The tax reform framework released by the Trump administration and Congressional Republican leaders on September 27 would affect states differently, but every state would see its richest residents grow richer if it is enacted, according to this new report from the Institute on Taxation and Economic Policy.
One in six taxpayers would see a tax increase under this regressive tax shift.
Nationally, more than two-thirds (67 percent) of the tax cuts contained in the framework would go to the richest one percent of Americans in 2018. The middle fifth of households, people who are literally the “middle-class,” are projected to earn between $41,000 and $66,000 in 2018. These households would receive an average tax cut of just $410 next year, which would increase their incomes by an average of just 0.8 percent.
This West Virginia Center on Budget and Policy blog looks at how the GOP tax framework will impact West Virginians. In the Mountain State, the richest one percent of residents would receive 39.1 percent of the tax cuts within the state under the framework in 2018, according to Institute on Taxation and Economic Policy. These households, with incomes of at least $358,800, would receive an average tax cut of $27,800 in 2018. The framework is especially beneficially to those earning more than $1 million. These households represents 0.1 percent of the state’s population but would receive 22 percent of the tax cuts if the plan was in effect next year.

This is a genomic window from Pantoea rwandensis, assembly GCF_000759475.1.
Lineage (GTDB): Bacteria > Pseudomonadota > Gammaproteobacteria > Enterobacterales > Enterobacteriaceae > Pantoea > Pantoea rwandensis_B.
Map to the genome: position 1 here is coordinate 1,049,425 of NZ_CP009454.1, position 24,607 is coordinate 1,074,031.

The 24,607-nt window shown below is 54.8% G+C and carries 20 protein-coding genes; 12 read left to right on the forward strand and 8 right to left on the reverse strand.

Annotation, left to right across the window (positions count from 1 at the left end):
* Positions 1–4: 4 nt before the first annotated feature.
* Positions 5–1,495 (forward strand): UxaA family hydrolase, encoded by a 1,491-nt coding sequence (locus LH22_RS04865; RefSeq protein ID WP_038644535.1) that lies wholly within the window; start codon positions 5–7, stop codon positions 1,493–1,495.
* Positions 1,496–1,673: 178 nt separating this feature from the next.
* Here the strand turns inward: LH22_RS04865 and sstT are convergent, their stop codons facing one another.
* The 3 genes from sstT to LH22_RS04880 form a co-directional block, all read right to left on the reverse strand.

In contrast, West Virginia’s middle-class would receive just 7.3 percent of the tax cuts that go to West Virginia under the framework. In 2018 this group is projected to earn between $33,500 and $52,700. The framework would cut their taxes by an average of just $260.